‘The Channel Swimmer’ is the title awarded to few people in this world. A title that is earned only after spending hours upon hours in swimming pools, in the sea, swimming kilometre after kilometre.
Maeve Carey (37), an IT technician at Done Deal from Wexford is one of these people. She earned this title last summer on the 30th of July when she embarked on a journey from a small beach in Folkestone near Dover to swim from there and arrive roughly 14 hours later at Cap Gris Nez, a beach in France.
“That January I had just wanted to set a goal, set a target, it was just a typical New Year’s resolution.
“People had been prodding me in the club to go for it. People used to see me swimming down in Waterford in togs and said that I should just go for it.”
Unlike the usual New Year resolutions, Maeve took an ‘all in’ approach which meant that she had to jump in at the deep end and starting her training regime straight away. Time was already against her.
“People usually start training at least a year in advance”
Maeve’s decision was a last minute one. She knew she wanted a challenge and had being a swimmer her whole life. She now finally had the time and experience to devote to this huge undertaking. Maeve had gained a lot of experience from her time with the Wexford Masters swimming club which sees at least one relay team attempt the Channel swim each year.
The last team from the club that tried to cross the Channel had to pull out due to rough conditions, Maeve had said. Yet despite the club sending a team over every year, this was to be her first crossing, which she chose to do without a team.
“If I do something, it’s full on”, Maeve said. “I wanted to do it under my own control, I sign up on my own and it’s my name there. “
Her mind-set is one that many great athletes have adopted over the years, a single minded determination to see things through. Her approach to the subject was calculated and optimistic, as the coming year was going to be very tough, with a chance she might not even be able to swim if weather conditions were not permitting.
“There was one girl that got pulled half way through because the weather just turned, it started kicking up and she wasn’t going to complete it.”
Maeve’s training began very quickly after her decision to sign up for the Everest of swims. She contacted Colm Breathnach who had also completed the challenge in 2013 and he became her unofficial coach. He started giving advice and setting her training sessions which she had to stick to. They set up a spread sheet online to keep track of her progress. Colm checked in on her every now and again.
Maeve started out doing six kilometres a week, then ten kilometres a week which quickly became thirty kilometres a week which she maintained right up until the day of the swim. Maeve’s qualifiers for the event saw her spend six hours of continuous swimming in the sea, been observed by an independent observer and also her friend, Heike Coners, who paced the beach for six hours keeping an eye on her.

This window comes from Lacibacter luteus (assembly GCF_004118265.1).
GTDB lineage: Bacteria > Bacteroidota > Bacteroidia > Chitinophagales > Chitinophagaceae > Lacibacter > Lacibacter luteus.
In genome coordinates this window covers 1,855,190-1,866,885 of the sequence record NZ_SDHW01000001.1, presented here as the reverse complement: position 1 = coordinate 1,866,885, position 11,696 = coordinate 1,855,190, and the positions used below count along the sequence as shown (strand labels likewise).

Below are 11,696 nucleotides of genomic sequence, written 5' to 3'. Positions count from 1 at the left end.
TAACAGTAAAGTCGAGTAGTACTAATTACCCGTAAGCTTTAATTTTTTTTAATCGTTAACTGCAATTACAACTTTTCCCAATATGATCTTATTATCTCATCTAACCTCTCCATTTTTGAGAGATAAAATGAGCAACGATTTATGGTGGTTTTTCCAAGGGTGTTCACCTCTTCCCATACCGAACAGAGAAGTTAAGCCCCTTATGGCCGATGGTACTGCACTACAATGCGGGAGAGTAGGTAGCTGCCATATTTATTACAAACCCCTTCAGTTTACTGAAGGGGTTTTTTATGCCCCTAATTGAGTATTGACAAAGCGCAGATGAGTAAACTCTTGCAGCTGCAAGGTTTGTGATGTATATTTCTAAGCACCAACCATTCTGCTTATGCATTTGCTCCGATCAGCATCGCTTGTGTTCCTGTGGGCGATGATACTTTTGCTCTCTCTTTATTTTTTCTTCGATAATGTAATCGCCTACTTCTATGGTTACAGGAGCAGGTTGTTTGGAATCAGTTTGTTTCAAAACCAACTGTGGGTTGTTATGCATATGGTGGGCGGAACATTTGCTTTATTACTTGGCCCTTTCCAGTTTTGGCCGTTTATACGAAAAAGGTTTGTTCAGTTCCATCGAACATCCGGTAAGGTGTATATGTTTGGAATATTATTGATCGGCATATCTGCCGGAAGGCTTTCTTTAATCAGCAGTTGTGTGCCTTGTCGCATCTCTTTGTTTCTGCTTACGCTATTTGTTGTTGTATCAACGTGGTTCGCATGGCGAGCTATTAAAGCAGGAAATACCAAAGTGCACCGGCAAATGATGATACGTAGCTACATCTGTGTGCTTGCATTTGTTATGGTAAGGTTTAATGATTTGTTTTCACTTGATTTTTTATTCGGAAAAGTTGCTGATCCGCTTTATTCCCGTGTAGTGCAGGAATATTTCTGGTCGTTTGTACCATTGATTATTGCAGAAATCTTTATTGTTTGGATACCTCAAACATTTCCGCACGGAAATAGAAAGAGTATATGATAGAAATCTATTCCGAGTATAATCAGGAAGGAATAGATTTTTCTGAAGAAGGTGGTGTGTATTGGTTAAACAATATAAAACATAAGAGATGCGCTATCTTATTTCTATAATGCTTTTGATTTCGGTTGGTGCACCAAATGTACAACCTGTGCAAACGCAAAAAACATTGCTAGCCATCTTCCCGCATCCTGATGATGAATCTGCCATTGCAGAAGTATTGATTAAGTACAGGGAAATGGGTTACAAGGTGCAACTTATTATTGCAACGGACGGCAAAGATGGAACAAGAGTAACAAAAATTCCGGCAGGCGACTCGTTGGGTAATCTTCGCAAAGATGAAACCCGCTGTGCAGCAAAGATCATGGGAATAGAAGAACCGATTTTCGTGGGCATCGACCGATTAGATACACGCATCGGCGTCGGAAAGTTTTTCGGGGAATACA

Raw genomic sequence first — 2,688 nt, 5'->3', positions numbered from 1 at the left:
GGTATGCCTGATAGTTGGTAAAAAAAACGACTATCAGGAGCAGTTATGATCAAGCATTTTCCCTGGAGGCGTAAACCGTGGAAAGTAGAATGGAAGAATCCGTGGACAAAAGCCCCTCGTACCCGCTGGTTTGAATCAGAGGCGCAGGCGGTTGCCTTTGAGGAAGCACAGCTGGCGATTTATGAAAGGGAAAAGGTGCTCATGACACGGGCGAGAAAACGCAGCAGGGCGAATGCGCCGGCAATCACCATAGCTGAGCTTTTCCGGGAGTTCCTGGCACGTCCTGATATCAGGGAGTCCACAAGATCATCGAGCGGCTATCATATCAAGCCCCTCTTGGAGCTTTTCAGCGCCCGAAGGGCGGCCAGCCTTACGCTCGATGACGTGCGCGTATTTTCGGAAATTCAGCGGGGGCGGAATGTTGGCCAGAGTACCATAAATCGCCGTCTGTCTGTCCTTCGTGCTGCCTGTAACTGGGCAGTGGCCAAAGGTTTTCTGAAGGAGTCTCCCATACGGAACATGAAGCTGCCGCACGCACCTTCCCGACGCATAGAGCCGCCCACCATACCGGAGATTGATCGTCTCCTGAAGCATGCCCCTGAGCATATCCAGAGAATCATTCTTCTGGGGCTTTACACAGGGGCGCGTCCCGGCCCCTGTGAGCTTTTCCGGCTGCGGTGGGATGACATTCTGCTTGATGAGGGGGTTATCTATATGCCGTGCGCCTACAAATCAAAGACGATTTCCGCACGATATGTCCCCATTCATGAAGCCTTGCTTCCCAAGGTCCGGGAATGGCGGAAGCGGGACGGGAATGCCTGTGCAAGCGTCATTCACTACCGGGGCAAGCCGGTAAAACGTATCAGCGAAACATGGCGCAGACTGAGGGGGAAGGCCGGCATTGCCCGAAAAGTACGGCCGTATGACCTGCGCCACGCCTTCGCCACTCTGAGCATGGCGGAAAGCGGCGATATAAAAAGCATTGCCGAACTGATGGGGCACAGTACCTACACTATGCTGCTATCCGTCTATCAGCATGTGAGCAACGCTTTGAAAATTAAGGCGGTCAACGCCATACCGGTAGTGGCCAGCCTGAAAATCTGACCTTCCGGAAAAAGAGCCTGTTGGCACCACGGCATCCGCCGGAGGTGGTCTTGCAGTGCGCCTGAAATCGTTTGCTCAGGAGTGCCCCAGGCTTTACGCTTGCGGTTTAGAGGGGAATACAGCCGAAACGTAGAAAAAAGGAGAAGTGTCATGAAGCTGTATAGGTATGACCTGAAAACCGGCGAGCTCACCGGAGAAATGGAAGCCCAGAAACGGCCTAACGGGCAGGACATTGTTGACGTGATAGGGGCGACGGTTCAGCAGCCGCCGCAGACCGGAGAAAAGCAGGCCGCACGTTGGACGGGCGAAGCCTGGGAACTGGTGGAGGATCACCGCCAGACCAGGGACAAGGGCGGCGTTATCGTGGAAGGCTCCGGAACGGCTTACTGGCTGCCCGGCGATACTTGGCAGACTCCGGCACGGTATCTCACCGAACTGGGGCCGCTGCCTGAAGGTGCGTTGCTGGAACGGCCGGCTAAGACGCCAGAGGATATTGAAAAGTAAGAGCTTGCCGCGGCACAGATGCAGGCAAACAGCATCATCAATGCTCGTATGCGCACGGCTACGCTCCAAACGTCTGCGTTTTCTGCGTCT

In that time Maeve swam a 1.25 kilometre length of Curracloe beach eleven times; but this was not a concern for Maeve who had completed ten hours of swimming in the sea on Colm’s advice.
“Six hours is a doddle you still have glucose reserves and all, ten hours gives you a real indication of what it’s going to be like.”
All of Maeve’s training culminated with an eighteen kilometre swim in UCD’s 50-meter pool in one session. This became a weekly trip to Dublin for Maeve where she would spend six hours training every Saturday.
Maeve was hoping for a twelve hour crossing time, but it was not to be. Maeve’s swim week was in mid-July where she waited in the small town of Folkestone for her big day to come.
“Every day I spent a lot of time on wing guru [weather app]. That was the hardest part was the exercise of pure patience, all I could think about was the swim.”
During her wait, an American swimmer who was scheduled to get out before her had to postpone because the weather had turned and she had to wait again.
On the last possible day for her to swim she got a call to go. Maeve was only allowed to wear a standard swim suit, one swim cap, a pair of goggles and couldn’t touch the boat at all or else the observer, Cathy Bates, would pull her from the water.
Maeve’s training had made the crossing a smooth experience. She had a flawless swim for the first seven hours, eating oats mixed with water and some chocolate protein powder every forty-five minutes.
It started to become really difficult when she was ten hours in. The coast was in sight but the current was so strong she felt like she wasn’t moving at all. It was dark at this stage and keeping her head down while swimming was now becoming a mental challenge.
“I could see the French coast ten hours in but I didn’t zone in on it until the last two hours. But the current was taking me and I was putting a lot of effort in but not getting anywhere.”
The arrival in France wasn’t as glorious as people might believe. It was dark and Maeve was exhausted after 14.49 hours of swimming. That amounted to forty kilometres. There was no welcoming party other than her only team mate Heike who offered a familiar face and a well-deserved cup of tea.
Maeve has since won the National Kettlebell Championship  in Limerick and hopes to return to the pool to continue improving her swimming soon.
By Nick Moloney